Anthony. The Anthony’s have been married since 2010 and have a 10 year-old son. Their potential divorce raises questions about what would happen with their assets and who would get custody of their son in their divorce, were such a case to arise in New Jersey. Continue reading

Published on:

547eb27fd9ff1_-_gays-and-baby-0810-3-lgn[1]In a recently published decision, D.G. and S.H. v. K.S., FD-1386-14S, the Honorable Stephanie M. Wauters, J.S.C., issued what could prove to be a groundbreaking decision as the definition of family continues to develop and evolve with the ever changing times.  The original ninety-six page decision decision was abridged to twenty-two pages for the published decision in this matter. In this particular case, the Court was presented with a situation the litigants creatively referred to as a “tri-parenting” relationship, wherein three friends agreed to conceive, raise and take care of a child, O.S.H., together as one unit in two households.  Continue reading

Published on:

file0001207444674New Jersey’s removal statute, N.J.S.A. 9:2-4, bars a parent from permanent relocating a child from the State of New Jersey without the other parent’s consent or the permission of the court.   In a previous 2013 blog, my colleague, Daniel Burton, Esq., discussed at length the standard created under our case law when a custodial parent seeks to move out of New Jersey with a child and the noncustodial parent objects. The present leading case on relocation is  Baures v. Lewis, 167 N.J. 91 (2001), in which the New Jersey Supreme Court listed 12 factors for court to consider when deciding applications for a parent to relocate a child from New Jersey. Continue reading

Published on:

8-03-3

On January 12th 2015, the Appellate Division published its opinion in the case of Costa v. Costa.  In Costa, the parties were married in 1994 and divorced in 2006.  They had two children together, one being born in 1997 and the other in 2000.  By way of settlement agreement entered into at the time of the divorce, the parties agreed the mother would be the primary residential custodian and that they would share joint legal custody of the children. Continue reading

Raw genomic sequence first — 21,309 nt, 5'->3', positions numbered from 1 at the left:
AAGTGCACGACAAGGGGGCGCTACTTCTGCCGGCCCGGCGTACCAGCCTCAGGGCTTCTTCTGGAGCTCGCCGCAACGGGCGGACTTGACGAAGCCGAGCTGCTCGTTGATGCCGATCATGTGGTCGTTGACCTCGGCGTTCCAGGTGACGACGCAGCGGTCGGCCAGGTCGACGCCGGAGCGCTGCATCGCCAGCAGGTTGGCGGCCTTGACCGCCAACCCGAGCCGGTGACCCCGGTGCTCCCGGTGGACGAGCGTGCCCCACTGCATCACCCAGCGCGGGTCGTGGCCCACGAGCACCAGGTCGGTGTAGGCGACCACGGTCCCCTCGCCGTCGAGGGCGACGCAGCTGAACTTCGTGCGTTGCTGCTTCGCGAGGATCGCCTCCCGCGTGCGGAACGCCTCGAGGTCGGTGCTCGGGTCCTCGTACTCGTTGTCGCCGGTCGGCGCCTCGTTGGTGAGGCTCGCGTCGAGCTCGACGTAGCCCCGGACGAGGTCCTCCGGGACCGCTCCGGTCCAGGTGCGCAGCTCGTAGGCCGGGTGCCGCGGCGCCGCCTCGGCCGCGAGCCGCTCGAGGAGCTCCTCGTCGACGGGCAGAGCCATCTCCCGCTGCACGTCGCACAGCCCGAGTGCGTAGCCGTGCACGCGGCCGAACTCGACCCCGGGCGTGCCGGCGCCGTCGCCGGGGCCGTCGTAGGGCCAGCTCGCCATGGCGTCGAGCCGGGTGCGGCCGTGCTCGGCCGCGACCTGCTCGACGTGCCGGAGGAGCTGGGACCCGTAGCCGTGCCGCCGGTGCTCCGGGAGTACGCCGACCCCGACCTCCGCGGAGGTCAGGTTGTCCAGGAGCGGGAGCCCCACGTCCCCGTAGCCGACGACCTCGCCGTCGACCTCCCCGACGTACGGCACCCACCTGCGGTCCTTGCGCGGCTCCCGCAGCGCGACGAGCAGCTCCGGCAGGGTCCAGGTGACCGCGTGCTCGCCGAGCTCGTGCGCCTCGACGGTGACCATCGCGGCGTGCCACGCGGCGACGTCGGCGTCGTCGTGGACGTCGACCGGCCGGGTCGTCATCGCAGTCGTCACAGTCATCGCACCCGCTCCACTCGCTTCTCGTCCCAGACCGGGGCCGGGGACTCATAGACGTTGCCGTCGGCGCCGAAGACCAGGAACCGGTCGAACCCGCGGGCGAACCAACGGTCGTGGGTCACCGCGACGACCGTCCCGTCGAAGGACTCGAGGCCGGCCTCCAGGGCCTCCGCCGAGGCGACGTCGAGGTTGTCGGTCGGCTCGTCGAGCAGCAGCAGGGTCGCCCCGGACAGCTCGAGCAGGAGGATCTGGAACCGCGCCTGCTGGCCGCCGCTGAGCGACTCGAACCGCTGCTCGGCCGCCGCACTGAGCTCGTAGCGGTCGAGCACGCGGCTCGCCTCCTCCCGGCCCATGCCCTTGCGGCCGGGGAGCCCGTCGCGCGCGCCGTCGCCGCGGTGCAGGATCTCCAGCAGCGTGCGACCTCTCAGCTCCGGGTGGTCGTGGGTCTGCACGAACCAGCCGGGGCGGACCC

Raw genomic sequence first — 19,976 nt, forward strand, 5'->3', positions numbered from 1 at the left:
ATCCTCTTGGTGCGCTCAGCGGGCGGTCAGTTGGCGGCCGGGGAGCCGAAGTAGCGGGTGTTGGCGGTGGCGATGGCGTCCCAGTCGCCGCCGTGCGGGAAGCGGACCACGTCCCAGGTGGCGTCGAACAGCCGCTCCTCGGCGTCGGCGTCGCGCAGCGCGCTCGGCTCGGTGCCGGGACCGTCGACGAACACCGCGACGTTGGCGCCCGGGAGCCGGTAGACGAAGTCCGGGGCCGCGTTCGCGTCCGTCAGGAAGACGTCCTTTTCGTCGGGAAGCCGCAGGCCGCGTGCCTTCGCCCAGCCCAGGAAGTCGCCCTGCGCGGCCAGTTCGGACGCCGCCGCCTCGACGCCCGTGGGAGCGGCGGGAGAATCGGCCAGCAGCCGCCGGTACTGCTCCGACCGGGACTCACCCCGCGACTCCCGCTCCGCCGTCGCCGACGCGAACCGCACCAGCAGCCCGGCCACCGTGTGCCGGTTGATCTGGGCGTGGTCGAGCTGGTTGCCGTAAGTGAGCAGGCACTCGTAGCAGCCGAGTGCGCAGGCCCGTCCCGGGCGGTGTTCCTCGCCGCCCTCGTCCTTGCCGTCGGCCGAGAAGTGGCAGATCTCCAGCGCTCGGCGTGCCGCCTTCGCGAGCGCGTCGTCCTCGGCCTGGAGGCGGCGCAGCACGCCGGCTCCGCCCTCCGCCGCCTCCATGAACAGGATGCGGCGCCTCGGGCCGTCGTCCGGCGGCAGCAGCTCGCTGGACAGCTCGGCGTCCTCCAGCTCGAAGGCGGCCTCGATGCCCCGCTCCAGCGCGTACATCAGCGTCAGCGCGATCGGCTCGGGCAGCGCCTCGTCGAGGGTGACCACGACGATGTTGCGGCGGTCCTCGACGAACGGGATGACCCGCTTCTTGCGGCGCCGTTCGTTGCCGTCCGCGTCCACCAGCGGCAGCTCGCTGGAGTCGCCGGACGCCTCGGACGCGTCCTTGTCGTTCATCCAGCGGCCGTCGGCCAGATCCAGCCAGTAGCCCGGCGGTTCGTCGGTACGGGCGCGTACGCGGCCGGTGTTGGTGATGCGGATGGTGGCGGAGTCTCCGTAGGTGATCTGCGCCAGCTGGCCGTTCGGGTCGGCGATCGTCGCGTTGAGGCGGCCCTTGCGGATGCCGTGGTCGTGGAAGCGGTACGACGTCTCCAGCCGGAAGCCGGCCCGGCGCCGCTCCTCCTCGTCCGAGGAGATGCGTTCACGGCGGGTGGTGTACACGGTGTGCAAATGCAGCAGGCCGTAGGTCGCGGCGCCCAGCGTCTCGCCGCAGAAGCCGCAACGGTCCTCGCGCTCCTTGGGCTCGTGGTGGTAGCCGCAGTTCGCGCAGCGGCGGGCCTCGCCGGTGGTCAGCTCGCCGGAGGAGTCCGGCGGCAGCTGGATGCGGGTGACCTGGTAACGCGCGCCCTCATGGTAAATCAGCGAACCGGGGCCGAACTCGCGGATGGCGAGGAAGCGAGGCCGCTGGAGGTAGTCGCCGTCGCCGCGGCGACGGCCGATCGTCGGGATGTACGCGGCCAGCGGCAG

Published on:

In a recently published opinion, dated February 19, 2014, the Appellate Division analyzed and reversed a trial court’s decision declining to gavelexercise jurisdiction pursuant to New Jersey’s version of the Uniform Child Custody Jurisdiction and Enforcement Act (commonly referred to as UCCJEA).  In this particular case, designated S.B. v. G.M.B., the trial court made a determination  to decline jurisdiction, in favor of the courts of Ontario, Canada, despite the fact that this relief was not specifically requested by either party.  Continue reading

Published on:

file0002082373718In a perfect world, the issue of relocation or removal would never come up in the context of either divorce litigation or a post-judgment application because parents would be able to live in relative close proximity to one another and cooperate for the best interests of their children.  Continue reading